On its face, yes, but I think there are two issues here. The first is one of control. Apple has ‘opened’ up its triumvirate, but only a tiny crack and only in ways that 1) are strategic for Apple and 2) maintain the quality of the experience for users (at least Steve Jobs’ vision of a quality experience). Having Real have access to the iPod doesn’t appear to offer either of these.

More iPod content is good, but the engineering effort required to maintain interoperability is better spent working with the likes of HP and Motorola, which will each bring the Apple solution to millions of customers (perpetuating the lock-in, etc.) Likewise, the deals with HP and Audible have maintained Apple’s control over the experience. I’d be surprised if the Motorola phones didn’t have an Apple-designed media player that enforced the Apple brand in its appearance and operation.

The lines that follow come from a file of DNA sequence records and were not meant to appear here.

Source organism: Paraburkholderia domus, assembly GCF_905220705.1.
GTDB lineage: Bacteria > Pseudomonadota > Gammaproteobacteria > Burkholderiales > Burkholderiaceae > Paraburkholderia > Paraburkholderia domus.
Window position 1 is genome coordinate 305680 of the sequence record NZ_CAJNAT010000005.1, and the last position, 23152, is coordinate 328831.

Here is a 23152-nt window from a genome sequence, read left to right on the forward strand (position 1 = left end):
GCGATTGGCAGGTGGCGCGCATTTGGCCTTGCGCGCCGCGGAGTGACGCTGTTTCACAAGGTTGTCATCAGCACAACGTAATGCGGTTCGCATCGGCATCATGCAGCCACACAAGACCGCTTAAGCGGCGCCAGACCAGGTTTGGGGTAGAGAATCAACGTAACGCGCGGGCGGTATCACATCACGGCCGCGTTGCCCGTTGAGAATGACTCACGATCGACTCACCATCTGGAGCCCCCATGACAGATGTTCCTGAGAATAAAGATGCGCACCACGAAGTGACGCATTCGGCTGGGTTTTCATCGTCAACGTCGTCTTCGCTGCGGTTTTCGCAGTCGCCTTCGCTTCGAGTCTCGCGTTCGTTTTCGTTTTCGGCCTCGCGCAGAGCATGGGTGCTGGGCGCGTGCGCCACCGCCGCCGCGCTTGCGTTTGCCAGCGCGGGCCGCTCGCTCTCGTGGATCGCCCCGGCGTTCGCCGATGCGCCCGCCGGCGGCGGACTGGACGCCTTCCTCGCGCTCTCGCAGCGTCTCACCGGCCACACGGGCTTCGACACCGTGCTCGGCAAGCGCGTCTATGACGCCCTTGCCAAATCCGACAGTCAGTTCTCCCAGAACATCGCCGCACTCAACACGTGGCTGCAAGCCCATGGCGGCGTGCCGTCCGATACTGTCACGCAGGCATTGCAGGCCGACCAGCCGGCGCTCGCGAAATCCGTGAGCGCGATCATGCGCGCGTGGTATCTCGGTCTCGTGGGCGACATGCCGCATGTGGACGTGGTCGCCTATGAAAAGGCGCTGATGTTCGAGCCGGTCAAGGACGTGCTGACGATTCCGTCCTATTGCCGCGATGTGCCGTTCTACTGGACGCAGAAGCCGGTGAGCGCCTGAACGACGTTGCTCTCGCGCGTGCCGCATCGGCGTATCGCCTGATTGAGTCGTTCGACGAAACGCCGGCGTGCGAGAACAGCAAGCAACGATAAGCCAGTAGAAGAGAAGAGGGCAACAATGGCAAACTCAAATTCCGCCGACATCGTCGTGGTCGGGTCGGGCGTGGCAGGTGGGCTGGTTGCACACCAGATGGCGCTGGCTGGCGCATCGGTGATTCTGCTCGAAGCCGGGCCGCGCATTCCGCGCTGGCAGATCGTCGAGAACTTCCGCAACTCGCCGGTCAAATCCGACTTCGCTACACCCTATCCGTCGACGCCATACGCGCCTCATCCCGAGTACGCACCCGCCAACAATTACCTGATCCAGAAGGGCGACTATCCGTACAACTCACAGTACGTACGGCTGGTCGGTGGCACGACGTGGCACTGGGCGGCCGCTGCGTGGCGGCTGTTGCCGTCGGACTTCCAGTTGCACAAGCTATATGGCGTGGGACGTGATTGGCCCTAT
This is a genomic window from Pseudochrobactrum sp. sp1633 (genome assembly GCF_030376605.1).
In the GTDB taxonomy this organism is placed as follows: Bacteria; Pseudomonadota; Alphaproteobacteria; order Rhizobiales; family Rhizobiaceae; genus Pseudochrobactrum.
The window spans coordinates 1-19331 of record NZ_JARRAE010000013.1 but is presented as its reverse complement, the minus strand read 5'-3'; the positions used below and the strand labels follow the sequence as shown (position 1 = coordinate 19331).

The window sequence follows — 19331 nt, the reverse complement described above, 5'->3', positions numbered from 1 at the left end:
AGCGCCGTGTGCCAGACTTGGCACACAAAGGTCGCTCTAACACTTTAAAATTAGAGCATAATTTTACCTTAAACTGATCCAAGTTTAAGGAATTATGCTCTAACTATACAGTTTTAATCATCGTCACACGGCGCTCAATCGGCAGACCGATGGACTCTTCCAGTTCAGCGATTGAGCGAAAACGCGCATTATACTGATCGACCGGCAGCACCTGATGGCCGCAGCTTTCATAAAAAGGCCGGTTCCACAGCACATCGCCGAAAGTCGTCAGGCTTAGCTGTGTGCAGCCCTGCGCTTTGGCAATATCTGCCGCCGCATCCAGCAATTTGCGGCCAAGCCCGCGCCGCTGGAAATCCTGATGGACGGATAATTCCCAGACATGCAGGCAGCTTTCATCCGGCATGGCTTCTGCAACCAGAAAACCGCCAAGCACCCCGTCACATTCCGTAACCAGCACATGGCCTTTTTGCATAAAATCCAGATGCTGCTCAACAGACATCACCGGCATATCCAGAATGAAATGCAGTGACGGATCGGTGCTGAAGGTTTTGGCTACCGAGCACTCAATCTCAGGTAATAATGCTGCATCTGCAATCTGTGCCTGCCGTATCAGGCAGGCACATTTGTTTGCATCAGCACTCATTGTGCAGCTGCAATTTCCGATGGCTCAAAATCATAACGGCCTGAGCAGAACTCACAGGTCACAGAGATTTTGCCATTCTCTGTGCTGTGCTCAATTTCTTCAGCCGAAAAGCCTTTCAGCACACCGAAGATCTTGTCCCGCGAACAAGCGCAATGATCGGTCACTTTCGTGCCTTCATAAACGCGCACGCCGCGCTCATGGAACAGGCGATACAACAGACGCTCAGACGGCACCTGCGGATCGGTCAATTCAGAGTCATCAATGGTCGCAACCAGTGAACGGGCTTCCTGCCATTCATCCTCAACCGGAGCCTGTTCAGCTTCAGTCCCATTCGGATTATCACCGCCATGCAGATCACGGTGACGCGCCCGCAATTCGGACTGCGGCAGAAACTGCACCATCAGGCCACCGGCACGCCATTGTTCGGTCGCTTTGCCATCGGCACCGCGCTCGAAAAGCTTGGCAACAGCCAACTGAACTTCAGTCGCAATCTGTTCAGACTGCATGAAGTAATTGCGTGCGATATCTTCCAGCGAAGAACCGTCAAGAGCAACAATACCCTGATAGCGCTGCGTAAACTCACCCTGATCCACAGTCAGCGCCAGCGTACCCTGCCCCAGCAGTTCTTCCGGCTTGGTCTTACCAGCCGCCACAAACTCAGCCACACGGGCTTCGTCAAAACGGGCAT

Also, more importantly, Real is a real competitor to Quicktime in the online streaming media domain. Apple would probably be very happy if Real disappeared completely, offering them a bigger slice of the cross-platform content-creation platform.

In short, I think this is all about Real, and the results might have been much different if another company had approached Apple trying to license fairplay. Personally, I want to think Apple is being foolish in not trying to get a broader base form MPEG-4/AAC over WMA. However, I think they are adopting the Microsoft battle plan: grab as much land as possible in the beginning then rent it to the rest of the world at a profit. This plan hurts consumers, but I think it is the only way that Apple will be able to hold off the onslaught of Microsoft.